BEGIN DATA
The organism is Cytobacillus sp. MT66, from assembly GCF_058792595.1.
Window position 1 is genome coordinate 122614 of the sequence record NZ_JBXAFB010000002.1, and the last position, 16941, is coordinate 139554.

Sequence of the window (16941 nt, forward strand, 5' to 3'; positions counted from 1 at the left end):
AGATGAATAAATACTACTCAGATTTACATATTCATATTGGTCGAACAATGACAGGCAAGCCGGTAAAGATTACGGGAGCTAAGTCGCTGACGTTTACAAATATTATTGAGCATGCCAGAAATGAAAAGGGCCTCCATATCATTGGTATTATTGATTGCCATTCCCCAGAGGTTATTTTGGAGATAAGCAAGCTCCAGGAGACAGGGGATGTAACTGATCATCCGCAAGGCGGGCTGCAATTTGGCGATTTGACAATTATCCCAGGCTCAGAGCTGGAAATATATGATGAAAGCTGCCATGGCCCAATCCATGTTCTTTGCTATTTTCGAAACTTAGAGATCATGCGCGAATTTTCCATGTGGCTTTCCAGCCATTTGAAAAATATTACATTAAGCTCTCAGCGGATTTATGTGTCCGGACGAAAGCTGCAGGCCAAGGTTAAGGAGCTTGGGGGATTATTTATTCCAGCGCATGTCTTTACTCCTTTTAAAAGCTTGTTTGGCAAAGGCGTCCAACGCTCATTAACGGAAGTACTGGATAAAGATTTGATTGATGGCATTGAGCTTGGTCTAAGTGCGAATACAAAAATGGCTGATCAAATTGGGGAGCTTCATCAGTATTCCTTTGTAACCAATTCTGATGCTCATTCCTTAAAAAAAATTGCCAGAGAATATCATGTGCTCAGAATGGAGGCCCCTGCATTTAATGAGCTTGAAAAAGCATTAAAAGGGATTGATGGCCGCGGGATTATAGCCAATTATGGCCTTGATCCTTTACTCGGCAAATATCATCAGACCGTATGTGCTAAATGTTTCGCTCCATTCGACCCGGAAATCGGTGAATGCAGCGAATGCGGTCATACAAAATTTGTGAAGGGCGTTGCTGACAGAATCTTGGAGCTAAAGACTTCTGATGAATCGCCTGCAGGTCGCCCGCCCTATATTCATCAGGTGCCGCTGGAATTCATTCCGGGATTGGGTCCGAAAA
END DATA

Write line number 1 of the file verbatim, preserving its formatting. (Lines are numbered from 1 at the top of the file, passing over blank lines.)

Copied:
The organism is Cytobacillus sp. MT66, from assembly GCF_058792595.1.